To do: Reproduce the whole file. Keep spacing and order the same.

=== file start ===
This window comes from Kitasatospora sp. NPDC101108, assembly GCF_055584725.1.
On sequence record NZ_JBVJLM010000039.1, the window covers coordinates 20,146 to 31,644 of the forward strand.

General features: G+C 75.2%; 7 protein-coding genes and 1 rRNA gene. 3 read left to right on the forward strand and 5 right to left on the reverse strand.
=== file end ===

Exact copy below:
This window comes from Kitasatospora sp. NPDC101108, assembly GCF_055584725.1.
On sequence record NZ_JBVJLM010000039.1, the window covers coordinates 20,146 to 31,644 of the forward strand.

General features: G+C 75.2%; 7 protein-coding genes and 1 rRNA gene. 3 read left to right on the forward strand and 5 right to left on the reverse strand.